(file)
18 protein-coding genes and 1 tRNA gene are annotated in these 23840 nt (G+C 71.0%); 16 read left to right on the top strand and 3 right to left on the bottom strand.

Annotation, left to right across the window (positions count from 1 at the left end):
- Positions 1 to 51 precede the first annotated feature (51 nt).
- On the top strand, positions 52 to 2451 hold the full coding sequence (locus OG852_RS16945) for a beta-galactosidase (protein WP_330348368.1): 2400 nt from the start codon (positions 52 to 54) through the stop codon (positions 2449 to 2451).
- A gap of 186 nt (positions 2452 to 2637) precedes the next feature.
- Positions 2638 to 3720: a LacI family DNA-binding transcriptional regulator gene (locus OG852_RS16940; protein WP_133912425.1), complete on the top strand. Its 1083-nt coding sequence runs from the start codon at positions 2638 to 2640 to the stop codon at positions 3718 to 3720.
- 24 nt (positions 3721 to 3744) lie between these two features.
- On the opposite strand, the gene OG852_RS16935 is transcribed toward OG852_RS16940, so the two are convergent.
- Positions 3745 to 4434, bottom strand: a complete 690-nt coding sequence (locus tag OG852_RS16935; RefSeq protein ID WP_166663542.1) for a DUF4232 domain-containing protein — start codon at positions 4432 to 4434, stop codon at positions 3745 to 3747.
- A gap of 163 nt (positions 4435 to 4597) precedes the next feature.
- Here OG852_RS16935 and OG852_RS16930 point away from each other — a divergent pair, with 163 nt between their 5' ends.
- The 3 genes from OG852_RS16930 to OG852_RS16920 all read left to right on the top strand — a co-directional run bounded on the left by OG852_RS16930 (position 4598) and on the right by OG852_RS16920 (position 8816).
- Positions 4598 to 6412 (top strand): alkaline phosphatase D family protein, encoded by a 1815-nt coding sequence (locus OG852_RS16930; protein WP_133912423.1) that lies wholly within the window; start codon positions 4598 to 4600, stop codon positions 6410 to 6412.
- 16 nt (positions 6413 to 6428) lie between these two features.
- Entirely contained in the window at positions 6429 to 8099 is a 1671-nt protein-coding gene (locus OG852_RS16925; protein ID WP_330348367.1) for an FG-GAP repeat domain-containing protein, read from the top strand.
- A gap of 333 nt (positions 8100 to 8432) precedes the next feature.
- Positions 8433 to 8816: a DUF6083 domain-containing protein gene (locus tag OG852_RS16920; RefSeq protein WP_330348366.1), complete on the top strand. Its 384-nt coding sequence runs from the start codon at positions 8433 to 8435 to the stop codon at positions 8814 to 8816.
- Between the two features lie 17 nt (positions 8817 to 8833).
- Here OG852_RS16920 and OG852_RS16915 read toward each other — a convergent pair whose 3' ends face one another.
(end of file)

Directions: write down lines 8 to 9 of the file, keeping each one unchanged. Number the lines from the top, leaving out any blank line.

- On the opposite strand, the gene OG852_RS16935 is transcribed toward OG852_RS16940, so the two are convergent.
- Positions 3745 to 4434, bottom strand: a complete 690-nt coding sequence (locus tag OG852_RS16935; RefSeq protein ID WP_166663542.1) for a DUF4232 domain-containing protein — start codon at positions 4432 to 4434, stop codon at positions 3745 to 3747.